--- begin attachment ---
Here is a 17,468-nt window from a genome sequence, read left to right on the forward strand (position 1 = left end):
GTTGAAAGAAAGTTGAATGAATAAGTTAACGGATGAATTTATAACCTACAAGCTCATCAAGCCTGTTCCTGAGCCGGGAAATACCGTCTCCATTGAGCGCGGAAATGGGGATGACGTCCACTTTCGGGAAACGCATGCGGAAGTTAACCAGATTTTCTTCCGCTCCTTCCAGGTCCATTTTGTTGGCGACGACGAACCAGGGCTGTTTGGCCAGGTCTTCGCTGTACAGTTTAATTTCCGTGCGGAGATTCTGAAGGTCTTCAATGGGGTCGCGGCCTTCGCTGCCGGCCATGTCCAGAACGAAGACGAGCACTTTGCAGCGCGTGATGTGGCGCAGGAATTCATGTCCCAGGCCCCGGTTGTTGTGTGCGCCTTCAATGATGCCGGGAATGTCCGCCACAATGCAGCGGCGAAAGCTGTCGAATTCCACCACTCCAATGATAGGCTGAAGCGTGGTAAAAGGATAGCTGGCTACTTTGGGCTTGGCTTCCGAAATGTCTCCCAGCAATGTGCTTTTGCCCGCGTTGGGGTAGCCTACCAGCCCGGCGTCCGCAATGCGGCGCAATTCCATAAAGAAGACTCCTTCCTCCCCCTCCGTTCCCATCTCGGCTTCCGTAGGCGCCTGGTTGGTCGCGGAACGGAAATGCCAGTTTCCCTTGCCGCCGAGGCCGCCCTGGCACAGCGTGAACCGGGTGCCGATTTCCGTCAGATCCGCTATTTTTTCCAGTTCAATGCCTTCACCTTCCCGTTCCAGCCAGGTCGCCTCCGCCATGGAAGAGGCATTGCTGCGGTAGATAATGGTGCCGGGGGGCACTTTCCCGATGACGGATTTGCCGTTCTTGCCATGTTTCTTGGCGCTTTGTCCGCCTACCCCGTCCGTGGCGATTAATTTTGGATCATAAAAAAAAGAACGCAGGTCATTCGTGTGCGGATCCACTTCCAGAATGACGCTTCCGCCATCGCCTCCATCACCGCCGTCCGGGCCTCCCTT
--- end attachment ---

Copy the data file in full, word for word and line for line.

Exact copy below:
Here is a 17,468-nt window from a genome sequence, read left to right on the forward strand (position 1 = left end):
GTTGAAAGAAAGTTGAATGAATAAGTTAACGGATGAATTTATAACCTACAAGCTCATCAAGCCTGTTCCTGAGCCGGGAAATACCGTCTCCATTGAGCGCGGAAATGGGGATGACGTCCACTTTCGGGAAACGCATGCGGAAGTTAACCAGATTTTCTTCCGCTCCTTCCAGGTCCATTTTGTTGGCGACGACGAACCAGGGCTGTTTGGCCAGGTCTTCGCTGTACAGTTTAATTTCCGTGCGGAGATTCTGAAGGTCTTCAATGGGGTCGCGGCCTTCGCTGCCGGCCATGTCCAGAACGAAGACGAGCACTTTGCAGCGCGTGATGTGGCGCAGGAATTCATGTCCCAGGCCCCGGTTGTTGTGTGCGCCTTCAATGATGCCGGGAATGTCCGCCACAATGCAGCGGCGAAAGCTGTCGAATTCCACCACTCCAATGATAGGCTGAAGCGTGGTAAAAGGATAGCTGGCTACTTTGGGCTTGGCTTCCGAAATGTCTCCCAGCAATGTGCTTTTGCCCGCGTTGGGGTAGCCTACCAGCCCGGCGTCCGCAATGCGGCGCAATTCCATAAAGAAGACTCCTTCCTCCCCCTCCGTTCCCATCTCGGCTTCCGTAGGCGCCTGGTTGGTCGCGGAACGGAAATGCCAGTTTCCCTTGCCGCCGAGGCCGCCCTGGCACAGCGTGAACCGGGTGCCGATTTCCGTCAGATCCGCTATTTTTTCCAGTTCAATGCCTTCACCTTCCCGTTCCAGCCAGGTCGCCTCCGCCATGGAAGAGGCATTGCTGCGGTAGATAATGGTGCCGGGGGGCACTTTCCCGATGACGGATTTGCCGTTCTTGCCATGTTTCTTGGCGCTTTGTCCGCCTACCCCGTCCGTGGCGATTAATTTTGGATCATAAAAAAAAGAACGCAGGTCATTCGTGTGCGGATCCACTTCCAGAATGACGCTTCCGCCATCGCCTCCATCACCGCCGTCCGGGCCTCCCTT